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I'm doing:

NSString *current_path = [[NSBundle mainBundle] bundlePath];

NSString *string_path = [NSString stringWithFormat:
                                    @"%@/filedstring", current_path];

my_string_ = [[NSKeyedUnarchiver unarchiveObjectWithFile:string_path] retain];

The archived string is the text from a UITextField which we unarchive here. I've tried with and without current_path.

This all works fine when running in simulator (class member NSString *my_string_ is not nil) but when run on my iPhone my_string_ is nil.

Why is that?


Thanks for the quick responses all.

Adding to Jason Coco's answer, archive to and unarchive here:

NSString *library_path = [NSSearchPathForDirectoriesInDomains(NSLibraryDirectory,
                                         NSUserDomainMask, YES) objectAtIndex:0];
NSString *username_path = [library_path 
                           stringByAppendingPathComponent:@"Caches/filedstring"];
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Quick tip: when you build paths using NSString, use the stringByAppendingPathComponent: method. See: bit.ly/fRKJZL –  Shaggy Frog Dec 12 '10 at 22:39
    
"Objective-C, iPhone, NSKeyedUnarchiver" is not a very descriptive title. –  vikingosegundo Dec 12 '10 at 23:08
    
@vikingosegundo: Can you recommend a title that would be more descriptive please? @ShaggyFrog: Yep, sure. –  SK9 Dec 13 '10 at 0:45
    
How about "NSKeyedUnarchiver fails when running on device but works fine on simulator" ? Objective-C and iPhone are not necessary –  vikingosegundo Dec 13 '10 at 1:23

2 Answers 2

up vote 4 down vote accepted

You can't write into the main bundle on the phone, it's not allowed. That's why you don't find your archive there later. The simulator, since it actually runs on Mac OS X doesn't work this way, so it will actually write the file.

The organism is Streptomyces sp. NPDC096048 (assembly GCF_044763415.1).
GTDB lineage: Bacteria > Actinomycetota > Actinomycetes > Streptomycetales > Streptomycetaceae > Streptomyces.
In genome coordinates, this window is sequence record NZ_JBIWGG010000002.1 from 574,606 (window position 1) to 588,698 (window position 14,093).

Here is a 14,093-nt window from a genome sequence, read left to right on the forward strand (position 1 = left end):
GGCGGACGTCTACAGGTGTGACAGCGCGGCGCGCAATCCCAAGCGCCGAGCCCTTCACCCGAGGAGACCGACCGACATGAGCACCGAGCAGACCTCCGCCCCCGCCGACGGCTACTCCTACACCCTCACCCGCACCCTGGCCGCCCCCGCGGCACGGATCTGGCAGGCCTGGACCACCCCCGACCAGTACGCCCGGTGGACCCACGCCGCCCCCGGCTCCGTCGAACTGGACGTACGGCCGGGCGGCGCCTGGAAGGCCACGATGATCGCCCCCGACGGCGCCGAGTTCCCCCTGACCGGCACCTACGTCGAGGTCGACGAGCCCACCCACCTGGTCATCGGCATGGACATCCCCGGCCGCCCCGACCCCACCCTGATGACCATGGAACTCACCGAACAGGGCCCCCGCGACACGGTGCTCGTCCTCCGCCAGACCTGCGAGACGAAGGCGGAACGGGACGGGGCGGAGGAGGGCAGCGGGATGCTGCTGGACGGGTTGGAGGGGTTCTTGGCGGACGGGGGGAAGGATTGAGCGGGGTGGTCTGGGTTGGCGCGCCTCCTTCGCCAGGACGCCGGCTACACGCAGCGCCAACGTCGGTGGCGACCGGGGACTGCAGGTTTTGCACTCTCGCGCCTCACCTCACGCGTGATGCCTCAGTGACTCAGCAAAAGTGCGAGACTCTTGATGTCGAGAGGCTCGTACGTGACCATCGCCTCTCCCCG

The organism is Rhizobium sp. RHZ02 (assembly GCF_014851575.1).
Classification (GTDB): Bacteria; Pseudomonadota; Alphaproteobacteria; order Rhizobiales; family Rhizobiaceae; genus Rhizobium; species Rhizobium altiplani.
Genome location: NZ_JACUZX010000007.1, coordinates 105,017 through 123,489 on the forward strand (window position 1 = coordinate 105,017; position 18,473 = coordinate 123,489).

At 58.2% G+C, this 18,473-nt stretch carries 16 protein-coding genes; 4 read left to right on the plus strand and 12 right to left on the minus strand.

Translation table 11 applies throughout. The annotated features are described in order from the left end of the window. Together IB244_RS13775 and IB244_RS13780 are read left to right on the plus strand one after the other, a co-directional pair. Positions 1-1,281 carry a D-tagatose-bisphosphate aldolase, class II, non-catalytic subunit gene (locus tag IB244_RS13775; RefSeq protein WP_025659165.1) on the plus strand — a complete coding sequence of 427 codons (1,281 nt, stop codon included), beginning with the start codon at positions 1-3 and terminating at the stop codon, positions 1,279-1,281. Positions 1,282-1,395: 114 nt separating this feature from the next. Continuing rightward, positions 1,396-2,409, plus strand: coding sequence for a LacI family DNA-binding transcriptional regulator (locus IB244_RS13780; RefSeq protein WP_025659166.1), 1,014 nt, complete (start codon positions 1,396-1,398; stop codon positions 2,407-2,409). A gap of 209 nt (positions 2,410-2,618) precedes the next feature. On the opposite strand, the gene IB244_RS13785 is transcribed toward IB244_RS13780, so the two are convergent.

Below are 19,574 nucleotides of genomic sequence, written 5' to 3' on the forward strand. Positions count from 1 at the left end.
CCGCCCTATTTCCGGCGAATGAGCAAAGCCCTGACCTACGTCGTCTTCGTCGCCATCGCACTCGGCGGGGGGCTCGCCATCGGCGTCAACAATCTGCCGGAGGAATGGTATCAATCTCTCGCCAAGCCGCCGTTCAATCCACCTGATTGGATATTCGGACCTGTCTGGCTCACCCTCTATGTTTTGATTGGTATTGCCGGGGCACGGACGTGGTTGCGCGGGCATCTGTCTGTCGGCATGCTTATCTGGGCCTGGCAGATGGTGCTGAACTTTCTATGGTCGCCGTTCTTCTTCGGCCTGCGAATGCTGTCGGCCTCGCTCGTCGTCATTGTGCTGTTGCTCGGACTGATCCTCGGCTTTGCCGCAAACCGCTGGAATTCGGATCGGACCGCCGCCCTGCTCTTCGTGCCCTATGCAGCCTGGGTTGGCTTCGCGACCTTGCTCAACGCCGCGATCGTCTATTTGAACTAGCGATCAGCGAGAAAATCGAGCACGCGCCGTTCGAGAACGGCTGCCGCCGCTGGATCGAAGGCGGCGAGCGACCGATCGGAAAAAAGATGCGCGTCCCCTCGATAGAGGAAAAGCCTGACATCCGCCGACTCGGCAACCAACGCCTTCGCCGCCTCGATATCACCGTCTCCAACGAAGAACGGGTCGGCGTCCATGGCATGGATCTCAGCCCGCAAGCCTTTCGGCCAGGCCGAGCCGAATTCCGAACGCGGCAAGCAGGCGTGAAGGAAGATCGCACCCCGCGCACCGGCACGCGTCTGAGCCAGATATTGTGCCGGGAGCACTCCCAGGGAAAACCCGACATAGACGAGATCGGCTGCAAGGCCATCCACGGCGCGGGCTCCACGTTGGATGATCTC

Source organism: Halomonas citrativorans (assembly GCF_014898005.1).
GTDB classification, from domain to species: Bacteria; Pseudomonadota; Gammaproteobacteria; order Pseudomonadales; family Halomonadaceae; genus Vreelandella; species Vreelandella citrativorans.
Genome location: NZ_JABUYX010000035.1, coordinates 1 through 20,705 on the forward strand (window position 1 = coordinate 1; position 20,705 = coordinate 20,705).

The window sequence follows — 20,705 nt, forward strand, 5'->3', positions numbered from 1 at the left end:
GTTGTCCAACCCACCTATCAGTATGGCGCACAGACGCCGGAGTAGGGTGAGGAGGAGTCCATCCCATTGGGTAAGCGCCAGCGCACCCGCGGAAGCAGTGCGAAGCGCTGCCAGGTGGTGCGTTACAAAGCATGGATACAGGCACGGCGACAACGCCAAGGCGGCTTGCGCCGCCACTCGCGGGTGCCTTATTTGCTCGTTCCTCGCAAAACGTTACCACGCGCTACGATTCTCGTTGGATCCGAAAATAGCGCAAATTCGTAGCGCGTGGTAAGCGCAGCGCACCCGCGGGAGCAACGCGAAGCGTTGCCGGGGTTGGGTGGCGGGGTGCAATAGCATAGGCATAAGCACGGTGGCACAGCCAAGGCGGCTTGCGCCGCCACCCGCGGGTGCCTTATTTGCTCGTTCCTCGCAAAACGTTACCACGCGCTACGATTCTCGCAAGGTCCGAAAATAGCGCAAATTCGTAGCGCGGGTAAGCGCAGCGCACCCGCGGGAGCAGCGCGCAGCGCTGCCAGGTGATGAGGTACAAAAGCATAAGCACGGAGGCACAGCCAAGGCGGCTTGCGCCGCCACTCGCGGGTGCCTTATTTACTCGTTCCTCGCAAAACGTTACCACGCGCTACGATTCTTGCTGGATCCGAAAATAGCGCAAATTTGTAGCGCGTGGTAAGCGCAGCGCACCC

If you need to write something, you have to use one of the writeable paths available to your application. For more information, see the iOS Application Programming Guide / The File System. If you're going to do iOS Application Development, you should definitely read and understand this entire document.

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Bingo. Thank you. And you're right of course about reading the whole documents, I'm learning and reading as I go. I'm part time. The docs also make more sense to me the more experience I have. –  SK9 Dec 13 '10 at 1:23

As @middaparka says, there is probably something wrong with that file. Here's how I would debug this problem:

First step,

[[NSFileManager defaultManager] fileExistsAtPath: string_path];

Second step,

NSError *err;
NSString *tmp = [NSString stringWithContentsOfFile:string_path encoding:NSUTF8StringEncoding error:&err];
NSLog(@"Contents of string %@",tmp);

Once you've done those, you should have a much clearer idea why your NSKeyedUnarchiver is failing. Also, check out NSString's stringByAppendingPathComponent: method.

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